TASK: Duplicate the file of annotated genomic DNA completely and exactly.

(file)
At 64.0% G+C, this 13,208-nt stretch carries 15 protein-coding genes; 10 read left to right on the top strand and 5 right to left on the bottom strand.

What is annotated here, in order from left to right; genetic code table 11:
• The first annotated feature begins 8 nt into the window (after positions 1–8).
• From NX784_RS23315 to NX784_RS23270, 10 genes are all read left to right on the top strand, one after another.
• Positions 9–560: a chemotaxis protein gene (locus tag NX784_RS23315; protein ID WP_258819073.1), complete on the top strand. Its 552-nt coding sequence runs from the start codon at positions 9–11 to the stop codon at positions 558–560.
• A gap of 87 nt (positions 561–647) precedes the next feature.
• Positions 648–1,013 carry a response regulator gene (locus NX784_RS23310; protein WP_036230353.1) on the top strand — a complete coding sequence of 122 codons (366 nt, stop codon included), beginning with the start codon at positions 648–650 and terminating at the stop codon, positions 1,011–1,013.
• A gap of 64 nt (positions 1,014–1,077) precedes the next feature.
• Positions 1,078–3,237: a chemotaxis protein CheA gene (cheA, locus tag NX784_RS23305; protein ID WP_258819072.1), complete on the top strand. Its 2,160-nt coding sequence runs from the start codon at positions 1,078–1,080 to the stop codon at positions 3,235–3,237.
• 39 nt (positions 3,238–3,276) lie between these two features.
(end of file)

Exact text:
At 64.0% G+C, this 13,208-nt stretch carries 15 protein-coding genes; 10 read left to right on the top strand and 5 right to left on the bottom strand.

What is annotated here, in order from left to right; genetic code table 11:
• The first annotated feature begins 8 nt into the window (after positions 1–8).
• From NX784_RS23315 to NX784_RS23270, 10 genes are all read left to right on the top strand, one after another.
• Positions 9–560: a chemotaxis protein gene (locus tag NX784_RS23315; protein ID WP_258819073.1), complete on the top strand. Its 552-nt coding sequence runs from the start codon at positions 9–11 to the stop codon at positions 558–560.
• A gap of 87 nt (positions 561–647) precedes the next feature.
• Positions 648–1,013 carry a response regulator gene (locus NX784_RS23310; protein WP_036230353.1) on the top strand — a complete coding sequence of 122 codons (366 nt, stop codon included), beginning with the start codon at positions 648–650 and terminating at the stop codon, positions 1,011–1,013.
• A gap of 64 nt (positions 1,014–1,077) precedes the next feature.
• Positions 1,078–3,237: a chemotaxis protein CheA gene (cheA, locus tag NX784_RS23305; protein ID WP_258819072.1), complete on the top strand. Its 2,160-nt coding sequence runs from the start codon at positions 1,078–1,080 to the stop codon at positions 3,235–3,237.
• 39 nt (positions 3,238–3,276) lie between these two features.